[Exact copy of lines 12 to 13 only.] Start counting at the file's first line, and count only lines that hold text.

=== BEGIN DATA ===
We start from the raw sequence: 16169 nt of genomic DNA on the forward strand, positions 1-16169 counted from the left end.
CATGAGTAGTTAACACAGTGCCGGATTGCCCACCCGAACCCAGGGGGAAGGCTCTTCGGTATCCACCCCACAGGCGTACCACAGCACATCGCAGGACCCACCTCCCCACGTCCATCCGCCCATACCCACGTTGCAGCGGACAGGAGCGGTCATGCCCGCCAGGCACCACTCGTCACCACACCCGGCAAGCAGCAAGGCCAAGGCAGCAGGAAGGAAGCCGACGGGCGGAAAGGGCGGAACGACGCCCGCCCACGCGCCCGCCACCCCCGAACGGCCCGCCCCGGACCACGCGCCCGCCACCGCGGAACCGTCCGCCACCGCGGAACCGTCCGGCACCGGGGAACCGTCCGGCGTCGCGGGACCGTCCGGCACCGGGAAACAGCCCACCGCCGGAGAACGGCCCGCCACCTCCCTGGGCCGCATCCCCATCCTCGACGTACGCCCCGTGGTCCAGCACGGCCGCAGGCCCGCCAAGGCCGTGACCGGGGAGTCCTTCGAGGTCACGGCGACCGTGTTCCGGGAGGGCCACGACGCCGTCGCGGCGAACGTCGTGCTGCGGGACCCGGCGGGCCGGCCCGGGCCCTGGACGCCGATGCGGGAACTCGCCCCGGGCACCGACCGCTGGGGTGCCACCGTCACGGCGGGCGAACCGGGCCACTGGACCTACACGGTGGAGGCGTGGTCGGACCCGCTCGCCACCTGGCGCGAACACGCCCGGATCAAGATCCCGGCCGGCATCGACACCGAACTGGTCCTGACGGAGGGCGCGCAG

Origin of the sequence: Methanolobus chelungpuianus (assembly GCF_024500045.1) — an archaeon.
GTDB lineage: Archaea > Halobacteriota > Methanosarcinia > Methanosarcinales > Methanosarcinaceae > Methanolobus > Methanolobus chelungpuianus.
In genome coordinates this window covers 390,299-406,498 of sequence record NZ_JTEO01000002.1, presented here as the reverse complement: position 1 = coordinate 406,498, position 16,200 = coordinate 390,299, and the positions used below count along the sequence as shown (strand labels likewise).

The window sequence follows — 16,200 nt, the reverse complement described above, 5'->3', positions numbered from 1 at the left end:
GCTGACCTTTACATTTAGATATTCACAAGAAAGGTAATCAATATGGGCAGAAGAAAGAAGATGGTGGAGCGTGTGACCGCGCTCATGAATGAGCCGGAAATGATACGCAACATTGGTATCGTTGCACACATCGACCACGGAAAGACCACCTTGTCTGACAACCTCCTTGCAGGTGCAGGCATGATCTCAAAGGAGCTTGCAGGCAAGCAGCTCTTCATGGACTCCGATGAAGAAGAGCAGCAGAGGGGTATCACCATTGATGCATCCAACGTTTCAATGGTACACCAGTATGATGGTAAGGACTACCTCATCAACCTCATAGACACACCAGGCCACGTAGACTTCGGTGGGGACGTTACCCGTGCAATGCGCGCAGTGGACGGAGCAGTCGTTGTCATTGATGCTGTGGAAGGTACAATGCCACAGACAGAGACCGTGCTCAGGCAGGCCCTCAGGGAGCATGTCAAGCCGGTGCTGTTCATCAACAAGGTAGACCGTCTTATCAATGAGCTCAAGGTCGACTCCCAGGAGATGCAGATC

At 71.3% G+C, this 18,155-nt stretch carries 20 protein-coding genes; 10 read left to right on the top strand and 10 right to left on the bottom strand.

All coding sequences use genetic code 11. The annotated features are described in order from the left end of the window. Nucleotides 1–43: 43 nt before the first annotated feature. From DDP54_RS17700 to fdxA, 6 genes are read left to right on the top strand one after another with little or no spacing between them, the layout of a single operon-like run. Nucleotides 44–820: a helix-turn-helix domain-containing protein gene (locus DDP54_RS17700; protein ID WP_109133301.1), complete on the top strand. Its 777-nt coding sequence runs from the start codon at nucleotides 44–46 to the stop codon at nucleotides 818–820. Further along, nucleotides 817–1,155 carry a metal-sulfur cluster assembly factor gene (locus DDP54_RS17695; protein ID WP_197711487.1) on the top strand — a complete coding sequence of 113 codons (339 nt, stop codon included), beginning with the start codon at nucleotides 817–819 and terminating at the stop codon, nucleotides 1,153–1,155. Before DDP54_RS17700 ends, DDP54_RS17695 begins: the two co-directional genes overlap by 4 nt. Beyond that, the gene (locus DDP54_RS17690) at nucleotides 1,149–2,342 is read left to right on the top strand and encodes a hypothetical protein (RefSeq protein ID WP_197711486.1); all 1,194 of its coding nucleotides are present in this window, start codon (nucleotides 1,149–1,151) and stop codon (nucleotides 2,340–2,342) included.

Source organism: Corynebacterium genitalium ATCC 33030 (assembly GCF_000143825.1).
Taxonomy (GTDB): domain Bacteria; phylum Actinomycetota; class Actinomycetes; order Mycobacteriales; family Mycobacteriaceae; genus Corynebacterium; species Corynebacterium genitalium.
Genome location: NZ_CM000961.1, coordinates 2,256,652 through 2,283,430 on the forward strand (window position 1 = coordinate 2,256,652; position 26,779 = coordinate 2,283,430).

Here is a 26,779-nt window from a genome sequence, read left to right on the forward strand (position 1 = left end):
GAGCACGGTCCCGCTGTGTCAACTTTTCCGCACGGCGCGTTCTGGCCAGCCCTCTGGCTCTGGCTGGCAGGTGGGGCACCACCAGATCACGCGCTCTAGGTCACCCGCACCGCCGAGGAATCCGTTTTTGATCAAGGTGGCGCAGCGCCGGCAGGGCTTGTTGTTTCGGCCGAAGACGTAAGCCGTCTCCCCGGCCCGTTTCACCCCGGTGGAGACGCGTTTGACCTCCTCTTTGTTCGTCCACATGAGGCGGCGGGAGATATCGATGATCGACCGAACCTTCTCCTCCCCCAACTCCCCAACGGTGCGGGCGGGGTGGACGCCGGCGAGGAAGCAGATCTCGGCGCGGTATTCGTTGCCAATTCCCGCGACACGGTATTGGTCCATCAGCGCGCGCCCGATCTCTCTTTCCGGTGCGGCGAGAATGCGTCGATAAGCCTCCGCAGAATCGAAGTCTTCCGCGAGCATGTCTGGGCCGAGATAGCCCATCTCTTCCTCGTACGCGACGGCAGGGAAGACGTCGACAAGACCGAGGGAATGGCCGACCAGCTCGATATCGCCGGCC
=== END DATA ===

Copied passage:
Genome location: NZ_CM000961.1, coordinates 2,256,652 through 2,283,430 on the forward strand (window position 1 = coordinate 2,256,652; position 26,779 = coordinate 2,283,430).

Here is a 26,779-nt window from a genome sequence, read left to right on the forward strand (position 1 = left end):